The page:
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Kyoto: Day Trips and Tours from Osaka

Kyoto is Japan’s oldest city, formally founded in 794 A.D. This historic destination was both the largest city in Japan and its capital for over 1,000 years. Today, many visitors skip over Kyoto in favor of Tokyo, but doing so is a mistake.

From Shinto shrines to Buddhist temples, the city has no shortage of religiously significant monuments, which you can learn about on a Kyoto day trip from Osaka.

Here's all you need to know about Kyoto, one of the most exciting day trips from Osaka.

How to get to Kyoto from Osaka?

Kyoto is located in the Kansai region of Honshu Island, close to Lake Biwa. It is approximately 60 kilometers from the city of Osaka.

From Osaka to Kyoto by car

One of the easiest ways to make the journey to Kyoto from Osaka is to drive there. By car, it’s an hour-long drive that follows Route 12 out of the city, followed by Route 1 for the rest of the journey.

From Osaka to Kyoto by public transport

Another way of making the jaunt to Kyoto is to take advantage of Japan’s excellent public transportation system.

You can take a direct train from Osaka to the ancient city, which takes less than an hour. The train system is easy to navigate and tickets can be bought at the station.

Guided tour to Kyoto from Osaka

Alternatively, book a guided excursion to Kyoto and benefit from seeing a handful of Japan’s best sites in the space of a few short hours.

Most of these day trips begin around 9 AM at a central location in Osaka, where you’ll meet your guide and board a bus to transport you to Kyoto.

However, some tours offer a complimentary accommodation pickup service, making it even easier to visit Japan’s main attractions.

You can expect an excursion of this nature to last between 7 and 9 hours, returning to Osaka in the late afternoon.

What is the typical itinerary?

While all Kyoto day tours feature their own unique itinerary, they all have similarities. After meeting your guide, you’ll make your way toward the city.

Some excursions travel directly to the main destination, while others stop at Kameoka where you’ll board a train and take the scenic route to Arashiyama.

A walk through the bamboo forest is a must on every Japanese tourist’s itinerary and you’ll be surrounded by a sense of zen as you wander.

You’ll often stop in Arashiyama for a buffet lunch, before continuing on to Kyoto. Once you arrive, you’ll head to the city’s most interesting religious monuments, which include the Fushimi Inari Shrine and Kinkaku-ji.

You can educate yourself on the Shinto religion as you gaze at the spectacular pavilions and temples here.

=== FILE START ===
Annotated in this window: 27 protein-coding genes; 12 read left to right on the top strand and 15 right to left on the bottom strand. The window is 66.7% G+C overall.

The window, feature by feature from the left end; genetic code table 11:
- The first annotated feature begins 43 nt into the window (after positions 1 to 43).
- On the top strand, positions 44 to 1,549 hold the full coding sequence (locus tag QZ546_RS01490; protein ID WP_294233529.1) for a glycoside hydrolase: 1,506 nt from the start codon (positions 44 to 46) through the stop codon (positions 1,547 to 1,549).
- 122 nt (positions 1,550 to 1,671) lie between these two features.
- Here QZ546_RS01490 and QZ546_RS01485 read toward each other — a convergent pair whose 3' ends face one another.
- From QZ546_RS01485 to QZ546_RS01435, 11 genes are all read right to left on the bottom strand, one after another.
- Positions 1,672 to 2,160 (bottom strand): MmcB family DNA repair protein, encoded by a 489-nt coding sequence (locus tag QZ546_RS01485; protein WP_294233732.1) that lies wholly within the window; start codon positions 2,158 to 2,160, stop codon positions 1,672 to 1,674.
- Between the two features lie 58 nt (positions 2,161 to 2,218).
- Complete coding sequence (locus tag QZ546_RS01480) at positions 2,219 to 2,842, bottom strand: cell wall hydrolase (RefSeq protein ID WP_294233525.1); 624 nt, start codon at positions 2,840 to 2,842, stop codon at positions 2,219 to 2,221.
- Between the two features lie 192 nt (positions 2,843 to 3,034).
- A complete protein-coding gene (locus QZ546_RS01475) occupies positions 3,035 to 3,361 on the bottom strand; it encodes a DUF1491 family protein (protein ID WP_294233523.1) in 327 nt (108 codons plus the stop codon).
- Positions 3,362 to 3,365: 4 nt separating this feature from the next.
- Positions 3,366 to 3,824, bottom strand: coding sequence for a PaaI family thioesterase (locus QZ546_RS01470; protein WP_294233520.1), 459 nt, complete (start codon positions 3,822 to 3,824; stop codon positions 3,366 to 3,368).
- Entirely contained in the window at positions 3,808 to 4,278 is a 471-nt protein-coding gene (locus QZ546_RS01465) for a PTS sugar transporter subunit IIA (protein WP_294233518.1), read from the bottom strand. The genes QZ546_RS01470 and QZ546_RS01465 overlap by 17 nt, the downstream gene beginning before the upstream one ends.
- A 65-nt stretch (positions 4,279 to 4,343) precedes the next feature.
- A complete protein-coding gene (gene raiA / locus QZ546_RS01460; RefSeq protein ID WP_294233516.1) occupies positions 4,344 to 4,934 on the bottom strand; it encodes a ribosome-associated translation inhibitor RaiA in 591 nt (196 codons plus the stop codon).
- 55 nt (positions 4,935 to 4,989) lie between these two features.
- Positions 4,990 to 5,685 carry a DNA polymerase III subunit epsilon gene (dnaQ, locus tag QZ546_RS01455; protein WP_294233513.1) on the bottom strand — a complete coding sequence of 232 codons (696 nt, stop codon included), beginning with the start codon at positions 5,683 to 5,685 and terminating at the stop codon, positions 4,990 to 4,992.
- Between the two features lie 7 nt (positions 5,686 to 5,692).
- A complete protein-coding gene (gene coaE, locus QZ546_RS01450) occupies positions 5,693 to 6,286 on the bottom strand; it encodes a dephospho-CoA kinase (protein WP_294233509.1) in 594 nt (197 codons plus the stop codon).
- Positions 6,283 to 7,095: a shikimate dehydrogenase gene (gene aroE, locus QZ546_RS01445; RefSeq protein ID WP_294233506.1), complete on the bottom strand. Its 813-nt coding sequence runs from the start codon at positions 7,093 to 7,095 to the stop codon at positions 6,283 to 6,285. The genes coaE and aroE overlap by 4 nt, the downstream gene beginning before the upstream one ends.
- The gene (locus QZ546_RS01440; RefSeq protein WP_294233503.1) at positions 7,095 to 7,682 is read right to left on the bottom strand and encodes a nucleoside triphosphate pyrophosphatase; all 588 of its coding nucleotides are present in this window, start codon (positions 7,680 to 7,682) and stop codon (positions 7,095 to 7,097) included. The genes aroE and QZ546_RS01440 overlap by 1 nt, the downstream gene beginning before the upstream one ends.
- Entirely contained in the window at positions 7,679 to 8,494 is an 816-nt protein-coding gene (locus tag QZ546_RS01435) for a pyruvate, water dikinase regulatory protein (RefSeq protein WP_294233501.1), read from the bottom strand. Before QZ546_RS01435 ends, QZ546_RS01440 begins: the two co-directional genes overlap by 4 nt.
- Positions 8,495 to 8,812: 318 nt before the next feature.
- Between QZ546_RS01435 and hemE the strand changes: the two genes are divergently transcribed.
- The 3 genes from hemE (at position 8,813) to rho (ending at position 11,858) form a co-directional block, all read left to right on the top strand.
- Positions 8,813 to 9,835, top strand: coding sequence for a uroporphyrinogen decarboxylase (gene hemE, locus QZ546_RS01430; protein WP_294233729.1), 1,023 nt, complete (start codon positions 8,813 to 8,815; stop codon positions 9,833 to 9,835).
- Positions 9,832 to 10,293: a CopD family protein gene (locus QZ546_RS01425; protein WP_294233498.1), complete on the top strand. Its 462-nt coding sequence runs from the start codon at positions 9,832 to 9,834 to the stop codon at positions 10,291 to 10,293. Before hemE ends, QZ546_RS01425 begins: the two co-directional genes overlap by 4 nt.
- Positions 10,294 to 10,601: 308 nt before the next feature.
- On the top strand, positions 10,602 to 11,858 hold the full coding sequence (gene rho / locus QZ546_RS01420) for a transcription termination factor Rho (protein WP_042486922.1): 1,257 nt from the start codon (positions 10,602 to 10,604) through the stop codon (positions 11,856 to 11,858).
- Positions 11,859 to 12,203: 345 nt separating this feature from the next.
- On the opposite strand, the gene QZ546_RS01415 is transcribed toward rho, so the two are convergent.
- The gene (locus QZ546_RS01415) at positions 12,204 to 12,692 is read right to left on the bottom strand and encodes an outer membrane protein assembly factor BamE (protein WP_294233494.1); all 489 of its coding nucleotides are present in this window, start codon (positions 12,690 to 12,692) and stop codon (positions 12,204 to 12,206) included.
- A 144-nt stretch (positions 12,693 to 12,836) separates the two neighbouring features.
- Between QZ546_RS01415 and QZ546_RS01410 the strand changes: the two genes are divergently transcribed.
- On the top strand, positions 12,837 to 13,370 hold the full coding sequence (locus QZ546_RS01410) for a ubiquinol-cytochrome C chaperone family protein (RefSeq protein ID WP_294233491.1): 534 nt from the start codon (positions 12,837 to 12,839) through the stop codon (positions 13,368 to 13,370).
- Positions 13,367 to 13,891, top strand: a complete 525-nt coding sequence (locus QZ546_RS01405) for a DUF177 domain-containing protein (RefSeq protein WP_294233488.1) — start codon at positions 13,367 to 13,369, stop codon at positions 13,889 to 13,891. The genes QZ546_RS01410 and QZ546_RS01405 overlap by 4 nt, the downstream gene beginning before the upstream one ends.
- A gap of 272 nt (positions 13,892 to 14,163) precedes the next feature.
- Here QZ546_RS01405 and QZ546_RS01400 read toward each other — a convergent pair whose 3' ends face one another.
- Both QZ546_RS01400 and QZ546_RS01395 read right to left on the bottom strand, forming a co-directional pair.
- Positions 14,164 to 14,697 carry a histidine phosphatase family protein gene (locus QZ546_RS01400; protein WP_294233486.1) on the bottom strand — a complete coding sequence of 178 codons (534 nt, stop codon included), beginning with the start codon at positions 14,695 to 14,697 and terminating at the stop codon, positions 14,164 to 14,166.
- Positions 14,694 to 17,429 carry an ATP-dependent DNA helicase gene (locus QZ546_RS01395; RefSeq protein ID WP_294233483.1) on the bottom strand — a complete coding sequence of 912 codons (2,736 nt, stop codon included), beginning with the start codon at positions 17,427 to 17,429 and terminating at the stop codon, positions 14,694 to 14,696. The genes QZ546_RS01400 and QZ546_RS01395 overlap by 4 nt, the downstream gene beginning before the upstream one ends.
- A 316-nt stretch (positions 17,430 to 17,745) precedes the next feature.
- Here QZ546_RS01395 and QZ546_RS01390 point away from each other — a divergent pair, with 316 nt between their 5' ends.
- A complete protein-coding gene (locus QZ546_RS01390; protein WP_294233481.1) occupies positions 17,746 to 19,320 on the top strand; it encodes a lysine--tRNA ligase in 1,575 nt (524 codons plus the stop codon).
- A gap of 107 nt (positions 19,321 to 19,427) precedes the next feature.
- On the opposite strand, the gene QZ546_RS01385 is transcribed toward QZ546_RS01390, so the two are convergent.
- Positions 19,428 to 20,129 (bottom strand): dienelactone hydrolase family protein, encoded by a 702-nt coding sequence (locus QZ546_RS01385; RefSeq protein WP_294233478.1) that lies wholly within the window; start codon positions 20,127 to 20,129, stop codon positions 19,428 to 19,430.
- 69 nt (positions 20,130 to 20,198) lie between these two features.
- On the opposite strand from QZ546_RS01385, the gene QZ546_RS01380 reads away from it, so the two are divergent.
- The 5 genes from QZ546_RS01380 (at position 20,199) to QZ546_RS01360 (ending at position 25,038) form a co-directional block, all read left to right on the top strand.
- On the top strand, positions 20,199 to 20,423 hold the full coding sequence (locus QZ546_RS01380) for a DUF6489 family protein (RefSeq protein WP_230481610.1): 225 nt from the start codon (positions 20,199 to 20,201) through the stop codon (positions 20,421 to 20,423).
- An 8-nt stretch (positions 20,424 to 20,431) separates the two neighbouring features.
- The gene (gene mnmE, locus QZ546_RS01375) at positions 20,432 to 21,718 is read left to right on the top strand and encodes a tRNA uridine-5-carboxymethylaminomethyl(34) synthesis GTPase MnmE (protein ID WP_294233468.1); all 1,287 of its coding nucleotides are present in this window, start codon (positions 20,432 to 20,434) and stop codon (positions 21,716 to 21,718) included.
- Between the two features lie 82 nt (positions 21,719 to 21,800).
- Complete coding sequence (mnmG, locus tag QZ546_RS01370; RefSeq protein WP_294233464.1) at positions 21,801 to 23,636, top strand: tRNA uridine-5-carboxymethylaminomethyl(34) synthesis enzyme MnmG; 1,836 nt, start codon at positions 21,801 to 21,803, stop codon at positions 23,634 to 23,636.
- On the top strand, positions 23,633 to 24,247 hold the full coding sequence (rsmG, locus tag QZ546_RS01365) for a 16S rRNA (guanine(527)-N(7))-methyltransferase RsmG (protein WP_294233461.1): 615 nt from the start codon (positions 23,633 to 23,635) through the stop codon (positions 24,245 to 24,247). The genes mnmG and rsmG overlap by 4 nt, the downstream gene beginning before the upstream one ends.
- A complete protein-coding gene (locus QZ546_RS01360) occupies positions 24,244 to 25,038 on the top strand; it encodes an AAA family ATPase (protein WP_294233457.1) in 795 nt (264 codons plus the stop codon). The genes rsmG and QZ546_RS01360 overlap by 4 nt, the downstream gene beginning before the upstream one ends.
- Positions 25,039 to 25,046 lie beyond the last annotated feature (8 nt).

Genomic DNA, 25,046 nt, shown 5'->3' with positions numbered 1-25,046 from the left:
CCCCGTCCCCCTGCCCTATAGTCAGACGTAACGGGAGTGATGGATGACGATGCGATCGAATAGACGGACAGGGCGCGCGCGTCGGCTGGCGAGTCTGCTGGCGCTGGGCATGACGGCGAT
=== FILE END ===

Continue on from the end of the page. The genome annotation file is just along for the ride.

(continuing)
While many Kyoto day tours return to Osaka after visiting these impressive landmarks, others venture on to discover a traditional Maiko show or explore other destinations in the region, such as Nara.

This city was once the capital of Japan during ancient times and features its own array of symbolic landmarks.

What kinds of tours are available to go to Kyoto?

There are a plethora of Kyoto day tours to choose from, depending on your interests and the other destinations you’re interested in seeing.

Guided tour to Kyoto from Osaka

Begin your Kyoto day tour by traveling to the 8th-century city in comfort. Once you arrive, you’ll discover the Fushimi Inari Shrine, built of thousands of vermilion torii gates.

The shrine is dedicated to the Shinto god of rice and features many fox statues around its grounds to symbolize the belief that foxes are messengers.

Move on to the Buddhist temple of Kiyomizu-dera, which holds many shrines including one dedicated to Ōkuninushi — the god of love.

Admire the golden exterior of Kinkaku-ji, as well as its garden — designed to be a tranquil spot to meditate. Before returning to Osaka, you’ll stop at the Sagano Bamboo Forest in Arashiyama for a nature-filled stroll.

Private tour to Kyoto from Osaka

If you wish to experience a deeper level of understanding of the ancient city, consider choosing a private Kyoto day trip.

You’ll tour the majestic temples and shrines alongside a knowledgeable guide who you can interact with in a one-to-one setting.

Wander through the bamboo forest of Arashiyama and sample a traditional Japanese beverage that has taken the world by storm — matcha.

After taking a quiet walk along the river, you’ll have free time to discover the city on your own before reconnecting with your guide and meandering through the Goin neighborhood.

End your excursion at the famed Fushimi Inari Shrine, where you can learn all about Shinto customs.

Day trip to Kyoto plus train ride from Osaka

Travel in style on this Kyoto day trip that begins with a scenic train ride from Kameoka to Arashiyama.

On this short journey, you can admire the pink flowers of the iconic Japanese cherry blossoms (depending on the time of year you visit,) as well as the towering mountains that surround the area.

Enjoy a local lunch in Arashiyama before participating in an afternoon of sightseeing, which includes the UNESCO-listed Kiyomizudera Temple and Otowa Waterfall.

Here, it is believed that each of the three stream’s waters has different benefits, including success at school, a fortunate love life and longevity.

Amble leisurely through the torii gates of Fushimi Inari Shrine and discover their symbolism before returning to Osaka.

Day tour to Kyoto with Maiko show from Osaka